Post-op day three

As the time between administrations lengthens, mom decides to clean and Pledge-dusts the stairs. On my first venture from the bedroom, I slide on the third stair and bounce to the bottom; only minor abrasions, but I get a headache from hell. Mom decides this is the perfect time for another Polaroid. Next, she helps me into a new sleeping garment and disposes of the bloody hospital gowns. I refuse her offer of a sponge bath, settling for Handi-wipes and a promise to shower the next day.

Post-op day four

The subsiding pain is inversely proportionate to an increasing state of discomfort from tight skin, itching stitches and watering eyes. I muster up enough nerve to look in the mirrorCa bad move. Depression manifests itself in demands for a new culinary experience. Mom ventures to the market for ice cream and soup while I mope in silent despair. I am swollen, red-raw and disfiguredCauditioning for X-Files?

On her departure, mom makes certain all pills and supplies are in their proper sequence, writes notes of instructions, and sets me up for the next Polaroid shot. "You’re looking much better, dear," she says on her way out the door, "now don’ t forget to shower". Thanks, mom.

Alone at last, I begin to take physical inventory of the damage from the top of my head downward. Two wounds in my hairline are insertion points of the orthoscopic procedure to lift my eyesCmy forehead is completely numb. Laser resurfacing has reddened the areas around my eyes and mouth, initiating a tug-of-war between the areas above and below my eyes. No wonder I was ordered to tape them shut at night.

"Yikes," I say out loud after feeling my ears. Careful inspection reveals that an incision has been made in my hairline above the ear continuing inside the ear and around behind it Cmy entire ear has been lifted and the skin pulled behind! Braided ridges of scar tissue are beginning to form, and blood oozes from the stitches located inside my ears. The hairline above the back of my neck is sore and full of metal staples. Enough inventory. My skin feels stretched and taught, so uncomfortable I have trouble sleeping. Never mind the wounds from the stairs episode, I think. Pills to the rescue.

Post-op day five

On my own now, the prospect of fixing meals to quiet my ever-increasing appetite prompts a call for help to a friend who brings Chinese on her way home from work. She avoids talking about my appearance, but I can tell she’s making a mental note never to have similar surgery. After snapping the requisite Polaroid, she flees.

Post-op day six

The day of the shower provides its own series of rewards. Washing matted hair full of staples and stitches is first. Using a sponge to soap my body, I steer clear of neck and face. No one told me how to cope with this catastrophic discovery syndrome. I’d ask the doctor tomorrow during my first-week office visit, an outing that would require hours of preparation with a few hundred dollars worth of "essentials to carry me through the first phase" of post- surgery purchased from a Clinique cosmetic surgery counselor.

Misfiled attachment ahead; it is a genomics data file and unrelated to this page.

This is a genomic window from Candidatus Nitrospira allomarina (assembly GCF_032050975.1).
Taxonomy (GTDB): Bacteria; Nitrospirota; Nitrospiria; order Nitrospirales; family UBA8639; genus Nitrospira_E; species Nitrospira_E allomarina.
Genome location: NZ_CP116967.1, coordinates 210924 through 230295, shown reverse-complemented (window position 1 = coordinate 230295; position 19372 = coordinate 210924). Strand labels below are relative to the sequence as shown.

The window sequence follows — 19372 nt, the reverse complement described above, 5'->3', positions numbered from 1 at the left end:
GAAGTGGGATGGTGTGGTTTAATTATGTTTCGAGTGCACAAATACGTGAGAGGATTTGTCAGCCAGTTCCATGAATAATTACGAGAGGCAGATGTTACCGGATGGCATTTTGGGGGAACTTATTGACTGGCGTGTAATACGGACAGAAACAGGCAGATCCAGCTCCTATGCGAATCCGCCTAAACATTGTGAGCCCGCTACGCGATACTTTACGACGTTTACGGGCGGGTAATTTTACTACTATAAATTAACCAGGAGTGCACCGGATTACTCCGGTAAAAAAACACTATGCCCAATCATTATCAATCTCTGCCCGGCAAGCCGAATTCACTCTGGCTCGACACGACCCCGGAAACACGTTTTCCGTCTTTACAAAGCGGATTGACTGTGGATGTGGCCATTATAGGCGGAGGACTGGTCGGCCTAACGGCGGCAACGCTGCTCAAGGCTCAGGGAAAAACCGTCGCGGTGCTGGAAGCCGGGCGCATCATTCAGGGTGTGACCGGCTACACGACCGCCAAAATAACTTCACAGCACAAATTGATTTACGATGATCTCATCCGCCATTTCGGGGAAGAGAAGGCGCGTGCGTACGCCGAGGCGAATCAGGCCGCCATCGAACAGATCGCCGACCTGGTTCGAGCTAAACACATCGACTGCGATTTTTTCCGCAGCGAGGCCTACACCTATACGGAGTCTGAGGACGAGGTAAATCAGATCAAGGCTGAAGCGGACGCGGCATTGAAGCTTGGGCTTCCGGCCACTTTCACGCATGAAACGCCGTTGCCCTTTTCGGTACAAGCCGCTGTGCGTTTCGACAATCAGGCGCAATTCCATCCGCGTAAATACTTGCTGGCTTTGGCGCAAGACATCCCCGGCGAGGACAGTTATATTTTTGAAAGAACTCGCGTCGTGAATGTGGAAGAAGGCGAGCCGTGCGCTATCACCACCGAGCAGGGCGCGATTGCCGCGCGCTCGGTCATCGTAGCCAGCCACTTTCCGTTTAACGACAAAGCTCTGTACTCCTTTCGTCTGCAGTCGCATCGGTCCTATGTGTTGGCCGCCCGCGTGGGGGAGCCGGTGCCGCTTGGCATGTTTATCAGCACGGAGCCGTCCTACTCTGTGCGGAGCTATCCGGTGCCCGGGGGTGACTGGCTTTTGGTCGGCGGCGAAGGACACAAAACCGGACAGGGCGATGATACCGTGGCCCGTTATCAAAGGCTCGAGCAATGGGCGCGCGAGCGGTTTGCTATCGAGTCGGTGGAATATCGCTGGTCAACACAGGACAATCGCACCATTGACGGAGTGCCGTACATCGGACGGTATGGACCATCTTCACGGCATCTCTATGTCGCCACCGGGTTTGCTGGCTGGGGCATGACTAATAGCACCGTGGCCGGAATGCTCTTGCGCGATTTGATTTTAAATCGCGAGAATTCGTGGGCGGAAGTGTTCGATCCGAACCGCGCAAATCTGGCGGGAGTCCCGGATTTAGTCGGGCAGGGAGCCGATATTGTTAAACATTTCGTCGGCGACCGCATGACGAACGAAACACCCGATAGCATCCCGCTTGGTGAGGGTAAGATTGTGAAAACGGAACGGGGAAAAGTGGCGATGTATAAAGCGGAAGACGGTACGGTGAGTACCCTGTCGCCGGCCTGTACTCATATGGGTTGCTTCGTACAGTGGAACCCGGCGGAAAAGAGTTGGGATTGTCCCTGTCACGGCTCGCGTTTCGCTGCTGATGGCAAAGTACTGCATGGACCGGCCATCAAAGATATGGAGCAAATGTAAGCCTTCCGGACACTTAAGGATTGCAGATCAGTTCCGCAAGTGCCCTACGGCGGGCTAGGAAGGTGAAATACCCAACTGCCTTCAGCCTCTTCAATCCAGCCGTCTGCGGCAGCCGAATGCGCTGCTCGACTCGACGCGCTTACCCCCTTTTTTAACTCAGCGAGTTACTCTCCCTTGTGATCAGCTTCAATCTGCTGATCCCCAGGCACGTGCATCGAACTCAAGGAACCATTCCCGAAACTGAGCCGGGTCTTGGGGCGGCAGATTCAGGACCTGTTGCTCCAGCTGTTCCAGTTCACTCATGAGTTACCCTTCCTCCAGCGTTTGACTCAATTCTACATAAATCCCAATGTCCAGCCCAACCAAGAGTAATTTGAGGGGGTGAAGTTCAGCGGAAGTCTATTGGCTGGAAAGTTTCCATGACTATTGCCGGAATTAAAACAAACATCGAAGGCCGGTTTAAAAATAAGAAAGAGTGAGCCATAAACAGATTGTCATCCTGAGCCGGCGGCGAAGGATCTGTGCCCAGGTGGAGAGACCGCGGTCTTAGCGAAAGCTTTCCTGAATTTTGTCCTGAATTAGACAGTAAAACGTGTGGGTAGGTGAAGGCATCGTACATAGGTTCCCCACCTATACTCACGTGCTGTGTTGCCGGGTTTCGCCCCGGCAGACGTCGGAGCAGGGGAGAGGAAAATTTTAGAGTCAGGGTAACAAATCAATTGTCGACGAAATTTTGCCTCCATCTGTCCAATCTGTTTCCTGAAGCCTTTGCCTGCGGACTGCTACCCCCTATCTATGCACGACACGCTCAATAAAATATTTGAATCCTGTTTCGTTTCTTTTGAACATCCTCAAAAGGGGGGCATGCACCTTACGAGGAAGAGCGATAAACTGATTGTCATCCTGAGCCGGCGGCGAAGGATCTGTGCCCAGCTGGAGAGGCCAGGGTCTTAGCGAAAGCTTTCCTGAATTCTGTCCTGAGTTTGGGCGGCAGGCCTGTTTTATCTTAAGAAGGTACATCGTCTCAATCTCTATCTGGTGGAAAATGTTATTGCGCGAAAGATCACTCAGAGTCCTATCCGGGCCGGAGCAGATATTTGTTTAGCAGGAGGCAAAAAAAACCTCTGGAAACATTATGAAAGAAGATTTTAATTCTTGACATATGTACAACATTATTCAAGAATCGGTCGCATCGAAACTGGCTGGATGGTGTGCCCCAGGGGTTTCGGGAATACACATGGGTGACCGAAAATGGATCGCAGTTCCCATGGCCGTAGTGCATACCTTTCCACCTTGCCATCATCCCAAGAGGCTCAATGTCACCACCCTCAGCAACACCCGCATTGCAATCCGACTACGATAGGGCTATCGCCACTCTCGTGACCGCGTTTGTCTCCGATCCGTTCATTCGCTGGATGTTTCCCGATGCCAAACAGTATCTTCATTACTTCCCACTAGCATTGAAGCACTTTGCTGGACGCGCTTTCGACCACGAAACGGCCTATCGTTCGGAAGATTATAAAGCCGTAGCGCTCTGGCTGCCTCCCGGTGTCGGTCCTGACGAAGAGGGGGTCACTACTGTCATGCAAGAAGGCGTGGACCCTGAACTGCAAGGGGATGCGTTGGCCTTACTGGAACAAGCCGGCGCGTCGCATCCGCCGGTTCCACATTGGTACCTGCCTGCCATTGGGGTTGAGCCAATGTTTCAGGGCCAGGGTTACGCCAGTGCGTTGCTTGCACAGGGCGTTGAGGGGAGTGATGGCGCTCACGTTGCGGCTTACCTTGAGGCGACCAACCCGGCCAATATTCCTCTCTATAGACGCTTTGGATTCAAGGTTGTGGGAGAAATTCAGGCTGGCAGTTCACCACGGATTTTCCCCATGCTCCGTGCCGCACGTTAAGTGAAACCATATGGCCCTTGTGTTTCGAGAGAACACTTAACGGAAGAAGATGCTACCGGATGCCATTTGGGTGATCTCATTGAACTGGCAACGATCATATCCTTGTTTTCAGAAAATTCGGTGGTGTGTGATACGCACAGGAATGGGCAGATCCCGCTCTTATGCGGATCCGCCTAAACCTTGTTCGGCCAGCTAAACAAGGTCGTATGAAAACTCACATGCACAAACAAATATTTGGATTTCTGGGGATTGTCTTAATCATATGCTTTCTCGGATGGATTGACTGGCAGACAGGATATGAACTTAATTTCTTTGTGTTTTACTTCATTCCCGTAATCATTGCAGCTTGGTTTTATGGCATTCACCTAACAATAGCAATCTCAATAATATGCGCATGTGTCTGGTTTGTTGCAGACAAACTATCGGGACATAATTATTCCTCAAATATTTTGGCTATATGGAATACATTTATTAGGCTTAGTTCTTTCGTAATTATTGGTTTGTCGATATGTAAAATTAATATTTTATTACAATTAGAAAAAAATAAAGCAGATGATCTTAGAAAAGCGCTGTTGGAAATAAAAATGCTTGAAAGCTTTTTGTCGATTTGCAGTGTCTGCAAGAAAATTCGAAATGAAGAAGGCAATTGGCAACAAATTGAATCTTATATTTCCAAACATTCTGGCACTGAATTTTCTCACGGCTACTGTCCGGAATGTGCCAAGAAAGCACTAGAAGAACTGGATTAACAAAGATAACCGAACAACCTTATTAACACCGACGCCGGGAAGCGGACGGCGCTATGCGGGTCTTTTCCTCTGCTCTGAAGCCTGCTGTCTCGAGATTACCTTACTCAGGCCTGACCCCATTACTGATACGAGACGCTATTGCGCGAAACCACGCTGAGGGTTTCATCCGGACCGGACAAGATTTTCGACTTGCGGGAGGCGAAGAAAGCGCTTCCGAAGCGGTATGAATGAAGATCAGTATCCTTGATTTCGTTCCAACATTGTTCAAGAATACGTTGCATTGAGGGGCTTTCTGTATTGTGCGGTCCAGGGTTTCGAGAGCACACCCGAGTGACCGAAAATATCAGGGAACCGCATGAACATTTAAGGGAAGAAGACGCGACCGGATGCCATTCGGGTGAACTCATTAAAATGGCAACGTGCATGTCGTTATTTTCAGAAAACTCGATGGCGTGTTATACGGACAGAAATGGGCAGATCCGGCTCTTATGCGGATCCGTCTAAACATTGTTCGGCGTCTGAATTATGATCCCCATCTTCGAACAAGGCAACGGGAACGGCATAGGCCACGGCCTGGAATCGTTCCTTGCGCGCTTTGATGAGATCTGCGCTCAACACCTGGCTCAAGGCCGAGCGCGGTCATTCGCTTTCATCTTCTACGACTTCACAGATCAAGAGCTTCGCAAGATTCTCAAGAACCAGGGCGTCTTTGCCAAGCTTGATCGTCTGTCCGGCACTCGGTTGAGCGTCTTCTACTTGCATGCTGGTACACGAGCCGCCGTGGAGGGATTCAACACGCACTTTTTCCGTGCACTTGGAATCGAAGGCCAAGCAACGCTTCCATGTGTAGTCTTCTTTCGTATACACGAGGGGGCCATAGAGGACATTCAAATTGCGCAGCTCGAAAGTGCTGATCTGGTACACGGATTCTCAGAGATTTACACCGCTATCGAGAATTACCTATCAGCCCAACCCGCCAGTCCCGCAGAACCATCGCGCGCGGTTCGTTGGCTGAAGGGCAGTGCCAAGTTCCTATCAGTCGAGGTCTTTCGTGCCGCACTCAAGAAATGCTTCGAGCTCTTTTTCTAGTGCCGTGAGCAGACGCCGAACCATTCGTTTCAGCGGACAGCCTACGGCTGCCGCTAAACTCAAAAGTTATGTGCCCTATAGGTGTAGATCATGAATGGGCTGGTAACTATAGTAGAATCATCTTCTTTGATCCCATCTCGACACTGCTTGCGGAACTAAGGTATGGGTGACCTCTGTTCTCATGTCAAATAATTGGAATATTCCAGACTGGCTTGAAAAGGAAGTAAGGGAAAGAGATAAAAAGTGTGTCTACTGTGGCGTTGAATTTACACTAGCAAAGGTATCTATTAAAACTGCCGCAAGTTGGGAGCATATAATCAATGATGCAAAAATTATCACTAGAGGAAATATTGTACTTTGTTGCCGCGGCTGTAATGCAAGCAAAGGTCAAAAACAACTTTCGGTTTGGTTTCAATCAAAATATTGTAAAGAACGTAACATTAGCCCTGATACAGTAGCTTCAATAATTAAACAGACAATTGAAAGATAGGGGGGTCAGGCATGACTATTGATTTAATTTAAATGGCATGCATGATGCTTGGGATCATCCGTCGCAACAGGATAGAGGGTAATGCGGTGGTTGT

Post-op day seven

I emerge from beneath the makeup looking somewhat like a person. Of course, I can’t smile, and I glisten like an oil slick, but never mind. Onlookers are not rude, just obviously shocked. I vow not to go out again until forced to do so. After a neighbor shoots the final Polaroid, I place the pictures in a string and view my progress. No wonder mother fainted. Death to the butcher who did this, death to the friends who kept their suffering a secret, and death to everyone who casts a disparaging glance, I vow in silence.

Dr. responds to a question about his lack of truth in advertising by asking me if I’d have gone ahead with the surgery if he had been forthcoming with all the details? "Never," I mutter as he yanks on staples and cuts stitches, "and no referrals for you, you sadist." Secretly wishing him death by fire, I retreat home to remove the piles of makeup, scarves and hats needed to hide the damage inflicted by the butcher I had so carefully selected from among thousands.

Post-op week two

Forced to return to the classroom, I assign group activities to avoid talking, a task which is still uncomfortable and nearly impossible. Numbness restricts facial movement, so my expressions don’t change; I am a mannequin-head. I hurry home to pills and bed. The days run together and I come off pills only long enough to drive and teach.

Post-op week three

Scheduled to present a paper to a professional association conference in St. Louis, I pack up my ten pounds of makeup, oil my face to protect against in-flight air conditions, and sit rigidly erect during the four-hour, two-stop trip. Following twenty minutes in the limelight, I submerge myself in a tub full of hot water for three days until it’s time to go home. Colleagues are polite, but their patronizing remarks about it still being "too early to tell the outcome" of surgery are dead-giveaways that I am not going to be cast as the star in a Hollywood film just yet.